But the rest of the land has been subdivided for homes. Anglers should take into consideration that the area is predominantly private homes.
''Just be respectful of not fishing beyond the access points,'' West said. -
(Distributed by The Associated Press) -
Virginia woman has been a Girl Scout for more than 40 years
With AP Photo
By CATHY DYSON
The Free Lance-Star
An AP Member Exchange
FREDERICKSBURG, Va. -- It's hard to tell where Lynn Simms might be if she hadn't slipped a Girl Scout sash over her shoulder when she was 7.
For instance, she's convinced she got into the University of Chicago because she could dig her own latrine. She happened to mention that little skill as one of many learned in Scouting, and she's certain it impressed university officials.
If she hadn't been picked one of the top Girl Scouts in the country when she was in high school, she wouldn't have taken the train to Idaho, eating all her meals in a cattle car along the way. It was quite an experience for a girl from New Jersey.
She's 53 now, and while she still likes to dig the occasional outdoor toilet, Simms handles a different kind of work these days.
The Stafford County woman is president of the Commonwealth Girl Scout Council of Virginia, supervising planning and policies, money and management for 14,449 girls in 1,351 troops.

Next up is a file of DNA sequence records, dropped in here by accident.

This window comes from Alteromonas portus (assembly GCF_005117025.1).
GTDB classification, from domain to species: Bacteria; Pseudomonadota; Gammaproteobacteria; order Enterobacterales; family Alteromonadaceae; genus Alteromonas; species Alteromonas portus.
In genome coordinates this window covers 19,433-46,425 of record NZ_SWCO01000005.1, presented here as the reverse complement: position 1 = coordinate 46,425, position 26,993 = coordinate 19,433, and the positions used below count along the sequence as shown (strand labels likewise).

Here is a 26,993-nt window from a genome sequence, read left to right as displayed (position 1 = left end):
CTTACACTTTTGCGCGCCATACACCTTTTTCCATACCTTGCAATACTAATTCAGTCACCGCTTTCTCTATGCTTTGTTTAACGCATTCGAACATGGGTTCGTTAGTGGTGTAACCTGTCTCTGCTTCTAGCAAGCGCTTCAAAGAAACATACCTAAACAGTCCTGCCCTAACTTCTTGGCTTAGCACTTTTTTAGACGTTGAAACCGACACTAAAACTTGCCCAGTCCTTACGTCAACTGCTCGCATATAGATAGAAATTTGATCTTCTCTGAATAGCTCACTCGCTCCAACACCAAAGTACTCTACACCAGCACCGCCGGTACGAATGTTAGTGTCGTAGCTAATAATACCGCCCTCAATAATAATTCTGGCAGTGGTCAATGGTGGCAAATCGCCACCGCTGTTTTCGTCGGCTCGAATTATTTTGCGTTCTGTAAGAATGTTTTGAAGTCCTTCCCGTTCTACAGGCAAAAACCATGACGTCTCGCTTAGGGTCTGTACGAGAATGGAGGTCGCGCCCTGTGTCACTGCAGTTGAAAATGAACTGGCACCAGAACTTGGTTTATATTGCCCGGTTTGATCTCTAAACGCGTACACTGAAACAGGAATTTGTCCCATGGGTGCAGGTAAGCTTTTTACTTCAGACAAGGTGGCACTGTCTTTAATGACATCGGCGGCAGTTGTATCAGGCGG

And even though she oversees a $3 million budget each year, she doesn't get a cent for her trouble. Not even a free box of Thin Mints or Samoas.
''I lose money doing this,'' Simms said. ''You can ask my husband.''
She puts more than 8,000 miles on her car each year traveling to award ceremonies. She leaves her job early or works in the evening on Scout programs several days a week.
Like other board members on the council, she's expected to contribute $300 a year, but says she gives three times that amount.
It's her way of paying back an organization that's done so much for her.
''That's what keeps everybody going,'' she said, ''knowing what it did for us as girls and seeing what it's done for girls who have been in our troops.''
Simms couldn't be president of the Commonwealth Council without support from two quarters: work and family.